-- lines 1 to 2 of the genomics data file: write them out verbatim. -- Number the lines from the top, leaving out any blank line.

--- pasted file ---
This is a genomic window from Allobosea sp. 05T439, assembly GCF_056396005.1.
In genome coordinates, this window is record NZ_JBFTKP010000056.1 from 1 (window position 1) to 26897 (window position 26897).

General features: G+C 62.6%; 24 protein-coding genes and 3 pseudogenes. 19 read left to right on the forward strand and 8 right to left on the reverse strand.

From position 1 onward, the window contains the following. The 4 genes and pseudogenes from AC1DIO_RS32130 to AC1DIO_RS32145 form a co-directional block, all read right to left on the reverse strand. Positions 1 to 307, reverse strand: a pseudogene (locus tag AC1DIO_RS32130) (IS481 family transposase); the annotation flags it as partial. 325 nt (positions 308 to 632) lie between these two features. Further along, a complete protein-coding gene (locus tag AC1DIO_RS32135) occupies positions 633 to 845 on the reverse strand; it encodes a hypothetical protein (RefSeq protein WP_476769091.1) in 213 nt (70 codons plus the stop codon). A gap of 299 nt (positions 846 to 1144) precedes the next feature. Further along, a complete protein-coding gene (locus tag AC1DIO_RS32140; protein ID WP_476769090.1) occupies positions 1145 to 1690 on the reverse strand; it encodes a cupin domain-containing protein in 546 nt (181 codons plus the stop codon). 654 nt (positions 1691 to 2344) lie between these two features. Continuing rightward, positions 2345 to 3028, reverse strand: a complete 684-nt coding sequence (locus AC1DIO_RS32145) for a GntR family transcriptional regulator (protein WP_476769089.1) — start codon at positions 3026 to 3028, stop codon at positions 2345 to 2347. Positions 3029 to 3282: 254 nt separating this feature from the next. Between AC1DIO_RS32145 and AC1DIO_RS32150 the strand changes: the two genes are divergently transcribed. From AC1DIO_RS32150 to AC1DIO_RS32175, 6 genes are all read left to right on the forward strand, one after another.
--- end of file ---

This is a genomic window from Allobosea sp. 05T439, assembly GCF_056396005.1.
In genome coordinates, this window is record NZ_JBFTKP010000056.1 from 1 (window position 1) to 26897 (window position 26897).